The United States lags behind the rest of the world when it comes to passenger trains, but when it comes to the freight railroad the U.S. dominates. The U.S. freight rail network operates over 140,000 miles of privately owned track in every state except Hawaii, according to the Association of American Railroads. It moves one-third of all U.S. exports and roughly 40% of long distance freight volume.
It competes directly with the trucking industry to move goods around the country, shipping everything from coal to cars to chemicals. With the rise of e-commerce companies like Amazon, trains are increasingly moving consumer goods as well.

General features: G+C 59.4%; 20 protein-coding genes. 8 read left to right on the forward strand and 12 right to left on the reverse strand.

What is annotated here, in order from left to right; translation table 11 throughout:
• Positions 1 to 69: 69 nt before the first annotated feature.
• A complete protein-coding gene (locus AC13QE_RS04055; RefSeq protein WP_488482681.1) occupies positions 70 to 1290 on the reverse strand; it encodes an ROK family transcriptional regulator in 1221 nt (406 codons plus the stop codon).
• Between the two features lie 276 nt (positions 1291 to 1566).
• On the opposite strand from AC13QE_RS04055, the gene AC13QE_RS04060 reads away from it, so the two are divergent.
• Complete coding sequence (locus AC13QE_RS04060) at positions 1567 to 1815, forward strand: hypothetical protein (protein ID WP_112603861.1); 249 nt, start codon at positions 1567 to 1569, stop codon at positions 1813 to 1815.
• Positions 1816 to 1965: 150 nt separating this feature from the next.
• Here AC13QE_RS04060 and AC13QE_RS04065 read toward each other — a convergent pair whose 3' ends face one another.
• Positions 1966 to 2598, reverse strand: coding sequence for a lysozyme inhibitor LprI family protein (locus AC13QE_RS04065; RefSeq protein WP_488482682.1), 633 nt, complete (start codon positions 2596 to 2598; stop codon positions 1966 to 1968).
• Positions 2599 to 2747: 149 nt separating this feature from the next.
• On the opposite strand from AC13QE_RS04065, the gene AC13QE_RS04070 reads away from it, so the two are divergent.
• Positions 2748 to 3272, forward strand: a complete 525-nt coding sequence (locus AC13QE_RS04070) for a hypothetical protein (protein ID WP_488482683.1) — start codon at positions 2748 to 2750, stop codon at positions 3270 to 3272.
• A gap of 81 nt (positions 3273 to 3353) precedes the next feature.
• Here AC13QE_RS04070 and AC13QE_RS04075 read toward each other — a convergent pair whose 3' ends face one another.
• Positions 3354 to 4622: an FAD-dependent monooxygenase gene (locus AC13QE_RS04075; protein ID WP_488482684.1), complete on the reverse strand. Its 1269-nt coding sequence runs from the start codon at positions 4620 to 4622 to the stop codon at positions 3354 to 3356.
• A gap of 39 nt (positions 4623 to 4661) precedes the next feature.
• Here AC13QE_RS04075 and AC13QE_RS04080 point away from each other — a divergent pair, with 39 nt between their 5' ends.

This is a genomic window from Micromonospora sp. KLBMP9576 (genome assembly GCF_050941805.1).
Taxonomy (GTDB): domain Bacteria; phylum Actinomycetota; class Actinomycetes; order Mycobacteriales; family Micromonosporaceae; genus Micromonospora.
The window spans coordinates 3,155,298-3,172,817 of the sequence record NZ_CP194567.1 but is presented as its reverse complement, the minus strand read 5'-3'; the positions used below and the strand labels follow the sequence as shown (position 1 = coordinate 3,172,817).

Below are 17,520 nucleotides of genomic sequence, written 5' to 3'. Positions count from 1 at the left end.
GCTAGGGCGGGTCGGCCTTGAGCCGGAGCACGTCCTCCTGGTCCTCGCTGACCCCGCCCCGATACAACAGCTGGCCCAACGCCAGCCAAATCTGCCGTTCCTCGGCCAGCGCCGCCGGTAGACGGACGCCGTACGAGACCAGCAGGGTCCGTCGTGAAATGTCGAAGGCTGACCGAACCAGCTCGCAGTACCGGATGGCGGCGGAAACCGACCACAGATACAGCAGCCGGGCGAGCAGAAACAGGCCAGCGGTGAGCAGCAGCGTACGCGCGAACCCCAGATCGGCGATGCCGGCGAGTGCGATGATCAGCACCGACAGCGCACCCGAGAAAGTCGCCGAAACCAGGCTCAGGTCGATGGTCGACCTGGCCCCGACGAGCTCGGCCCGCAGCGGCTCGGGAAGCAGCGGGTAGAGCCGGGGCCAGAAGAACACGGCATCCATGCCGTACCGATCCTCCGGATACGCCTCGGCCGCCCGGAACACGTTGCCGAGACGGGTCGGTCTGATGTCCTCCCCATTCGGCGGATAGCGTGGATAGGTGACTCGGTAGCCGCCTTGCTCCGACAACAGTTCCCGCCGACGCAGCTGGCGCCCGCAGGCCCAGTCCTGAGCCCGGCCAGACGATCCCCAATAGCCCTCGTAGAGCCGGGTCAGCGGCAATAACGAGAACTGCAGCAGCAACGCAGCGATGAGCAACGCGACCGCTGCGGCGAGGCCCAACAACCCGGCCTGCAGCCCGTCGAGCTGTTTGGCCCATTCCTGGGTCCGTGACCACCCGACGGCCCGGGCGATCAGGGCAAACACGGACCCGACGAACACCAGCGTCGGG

There are seven major freight railroads that connect North America. Union Pacific and BNSF dominate the west. CSX and Norfolk Southern are the primary east coast operators, while Kansas City Southern, along with Canadian Pacific and Canadian National run routes north and south. Amtrak, which is the United State's passenger service, owns only 3% of the country's rail.
In 2019, the five top railroads in the U.S. had a total operating revenue of more than $71 billion dollars.
But the freight rail industry's success has not come without its challenges. The industry has dealt with bankruptcies, the lack of demand for coal and the more recent supply chain bottlenecks and rise in thefts. The seven top railroads have also been criticized for their power over the rail industry.
Watch the video to learn how freight railroads became so profitable and how the industry plans to evolve to stay on top.